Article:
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After demonstrating its system for the first time last September, WheelTug is now getting more and more orders, from intrigued airlines. The system could potentially reduce emissions and save fuel – and time! Certification could come by the end of the year.

WheelTug’s concept is quite simple. They are fitting two electric motors, inside the nosewheels of aircraft like the 737 and A320. These are high-torque motors, that can handle the weight of a full-laden single-aisle jet. But they don’t use batteries to run. Instead, the motors run on power from the Auxiliary Power Unit (APU), or possibly an idling engine.

WheelTug – Planes Pushing Themselves Out Of The Gate?

While batteries could become part of the system later, not having them has some advantages. Firstly, it makes certification a lot easier. Lithium-Ion batteries, in particular, are something that airlines and aviation authorities are careful with. This will change, eventually. But for now, WheelTug’s system is all about the motors. And a few cameras! Secondly, batteries are heavy. As it is, the only weight the system adds, is the two motors in the nosegear.

The Implications Of Using The WheelTug

Pushback tugs are costly. Airlines often need to pay up to $100 per minute, for the privilege of being driven slowly backwards. And in case you haven’t noticed, pushback tugs need to push planes a long way off the gate – around 100 metres or more. This is to ensure that they are safely away from any structures, before firing up their engines and maneuvering.

But what if planes could self-propel backwards AND FORWARDS, without worrying about jet-blast? That question makes WheelTug especially intriguing. And it gives aircraft and pilots some options that could literally transform airport operations. And the best part? The only real change that the WheelTug system would require at airports, would be to draw some new lines on the ground! OK not exactly – more changes will help fully optimize operations, but it can work fine with airports ‘as-is’.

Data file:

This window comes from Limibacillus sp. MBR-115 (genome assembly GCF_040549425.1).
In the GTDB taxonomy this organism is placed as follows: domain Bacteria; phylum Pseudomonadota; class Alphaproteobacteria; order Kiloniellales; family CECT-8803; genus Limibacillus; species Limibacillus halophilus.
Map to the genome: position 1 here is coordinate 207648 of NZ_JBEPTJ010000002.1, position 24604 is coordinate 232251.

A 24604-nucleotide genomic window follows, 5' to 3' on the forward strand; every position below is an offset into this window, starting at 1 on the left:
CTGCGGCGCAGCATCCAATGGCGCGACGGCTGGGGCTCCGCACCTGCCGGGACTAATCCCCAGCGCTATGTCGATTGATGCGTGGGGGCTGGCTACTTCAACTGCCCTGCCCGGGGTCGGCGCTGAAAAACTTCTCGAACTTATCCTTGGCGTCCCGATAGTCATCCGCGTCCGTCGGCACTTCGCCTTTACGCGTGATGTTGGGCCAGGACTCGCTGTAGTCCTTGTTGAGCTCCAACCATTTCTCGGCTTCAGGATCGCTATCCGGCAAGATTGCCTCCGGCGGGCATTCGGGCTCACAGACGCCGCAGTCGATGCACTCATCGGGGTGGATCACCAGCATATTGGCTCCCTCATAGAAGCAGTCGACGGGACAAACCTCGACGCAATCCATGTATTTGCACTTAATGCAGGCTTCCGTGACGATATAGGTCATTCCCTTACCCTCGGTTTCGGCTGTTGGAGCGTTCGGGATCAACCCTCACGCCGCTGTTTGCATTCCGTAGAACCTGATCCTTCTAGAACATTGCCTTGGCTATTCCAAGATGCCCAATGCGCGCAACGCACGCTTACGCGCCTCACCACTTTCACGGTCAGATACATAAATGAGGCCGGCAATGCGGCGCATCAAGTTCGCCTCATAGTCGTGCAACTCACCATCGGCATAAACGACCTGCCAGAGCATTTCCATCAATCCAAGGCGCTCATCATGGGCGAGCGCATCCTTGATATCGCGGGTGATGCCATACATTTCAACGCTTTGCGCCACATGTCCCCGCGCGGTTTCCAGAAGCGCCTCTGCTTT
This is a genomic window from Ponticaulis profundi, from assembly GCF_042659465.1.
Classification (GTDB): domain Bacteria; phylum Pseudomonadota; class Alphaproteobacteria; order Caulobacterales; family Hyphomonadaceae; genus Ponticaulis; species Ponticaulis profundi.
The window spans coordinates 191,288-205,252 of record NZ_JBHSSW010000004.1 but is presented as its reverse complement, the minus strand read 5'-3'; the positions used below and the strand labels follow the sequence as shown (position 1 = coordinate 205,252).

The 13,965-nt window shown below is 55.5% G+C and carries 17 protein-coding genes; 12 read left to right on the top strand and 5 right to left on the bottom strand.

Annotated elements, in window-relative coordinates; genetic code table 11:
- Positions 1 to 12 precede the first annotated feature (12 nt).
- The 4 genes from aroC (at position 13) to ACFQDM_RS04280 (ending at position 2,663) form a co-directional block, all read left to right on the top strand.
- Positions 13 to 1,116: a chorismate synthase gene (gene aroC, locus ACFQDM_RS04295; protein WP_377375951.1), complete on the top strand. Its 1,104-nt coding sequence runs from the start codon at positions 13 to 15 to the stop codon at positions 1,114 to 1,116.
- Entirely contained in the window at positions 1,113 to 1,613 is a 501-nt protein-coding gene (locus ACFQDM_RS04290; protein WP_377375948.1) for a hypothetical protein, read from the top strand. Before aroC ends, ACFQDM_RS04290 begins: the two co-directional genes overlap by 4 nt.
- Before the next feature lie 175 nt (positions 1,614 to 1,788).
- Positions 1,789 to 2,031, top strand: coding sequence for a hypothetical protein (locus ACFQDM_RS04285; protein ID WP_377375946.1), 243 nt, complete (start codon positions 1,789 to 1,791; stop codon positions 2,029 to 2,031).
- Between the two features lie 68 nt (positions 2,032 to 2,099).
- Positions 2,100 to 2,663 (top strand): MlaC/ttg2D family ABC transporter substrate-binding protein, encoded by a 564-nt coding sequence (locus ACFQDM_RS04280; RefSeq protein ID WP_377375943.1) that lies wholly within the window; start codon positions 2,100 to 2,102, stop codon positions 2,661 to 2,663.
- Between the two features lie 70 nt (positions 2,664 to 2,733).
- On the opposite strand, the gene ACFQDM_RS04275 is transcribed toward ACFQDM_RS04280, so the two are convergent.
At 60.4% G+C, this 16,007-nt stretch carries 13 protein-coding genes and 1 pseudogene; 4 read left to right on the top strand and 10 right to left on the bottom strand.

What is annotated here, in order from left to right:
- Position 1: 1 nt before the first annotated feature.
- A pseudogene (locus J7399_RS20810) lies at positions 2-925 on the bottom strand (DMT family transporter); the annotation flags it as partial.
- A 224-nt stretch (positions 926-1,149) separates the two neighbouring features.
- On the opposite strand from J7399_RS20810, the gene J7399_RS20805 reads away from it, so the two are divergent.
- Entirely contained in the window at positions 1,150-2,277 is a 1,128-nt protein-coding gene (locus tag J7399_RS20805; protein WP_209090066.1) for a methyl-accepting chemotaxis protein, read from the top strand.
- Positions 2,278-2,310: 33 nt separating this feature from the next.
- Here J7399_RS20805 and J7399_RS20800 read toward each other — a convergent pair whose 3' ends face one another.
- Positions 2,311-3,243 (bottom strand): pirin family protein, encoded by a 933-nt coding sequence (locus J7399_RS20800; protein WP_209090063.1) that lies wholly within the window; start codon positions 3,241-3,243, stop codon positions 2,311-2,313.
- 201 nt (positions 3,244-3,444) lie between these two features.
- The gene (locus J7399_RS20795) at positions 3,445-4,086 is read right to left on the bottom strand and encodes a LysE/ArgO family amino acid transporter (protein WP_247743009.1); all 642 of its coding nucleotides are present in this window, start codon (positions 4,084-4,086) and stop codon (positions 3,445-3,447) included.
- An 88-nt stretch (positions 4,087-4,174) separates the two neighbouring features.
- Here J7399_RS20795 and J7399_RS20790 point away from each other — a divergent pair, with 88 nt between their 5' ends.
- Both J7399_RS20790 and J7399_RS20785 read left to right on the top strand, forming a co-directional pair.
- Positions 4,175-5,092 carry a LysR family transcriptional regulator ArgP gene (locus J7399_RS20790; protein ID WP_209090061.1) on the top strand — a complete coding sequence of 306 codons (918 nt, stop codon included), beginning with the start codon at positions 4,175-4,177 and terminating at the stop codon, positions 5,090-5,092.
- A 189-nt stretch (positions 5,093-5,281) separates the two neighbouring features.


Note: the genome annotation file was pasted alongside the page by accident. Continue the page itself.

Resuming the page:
WheelTug – Planes Pushing Themselves Out Of The Gate?

So airlines can save money, by not needing tugs to get out of a gate. They can also save time. In busy airports pushback tugs can sometimes be in short supply, with pilots often having to wait their turn. But the WheelTug will also allow a couple of maneuvers that wouldn’t be possible, or practical, even with a tug. The company calls them ‘Twirl’, and ‘Twist’.

Normally, a pushback tug will first move an aircraft backwards for a long distance, depending on the airport and stand. It will then turn the plane in the desired direction, and stop. Again, the reason for this long pushback distance is separation from any structures. Usually that’s the terminal, but also any vehicles, carts, rolling air-stairs etc. The WheelTug’s ‘Twirl’ changes that.

Twirling A 737 (or A320)

With a ‘Twirl’ maneuver, the aircraft would first backup a very short distance from the gate. It could do so with ground crew observing the surroundings, or the pilot could have cameras to help him/her. The WheelTug incorporates cameras on the nosewheel, looking both forward and back. Then after backing away enough to be clear of obstacles, the pilot turns the nosewheel to 90°. And then the aircraft does an about-face (or a Twirl, you could say) and continues taxiing, facing forward. The engines stay off, until the plane is well clear.

WheelTug – Planes Pushing Themselves Out Of The Gate?

There is also the ‘Twist’ maneuver. Here, the aircraft taxies head-on into a (bigger) gate, but a few metres left-of-centre, using the WheelTug. Then it stops and makes a sharp right turn, stopping with its left side facing the terminal. Think of it as parallel parking to the gate. This allows two jet-bridges to connect to the aircraft! Of course this assumes that the airport has gates with twin jet-bridges.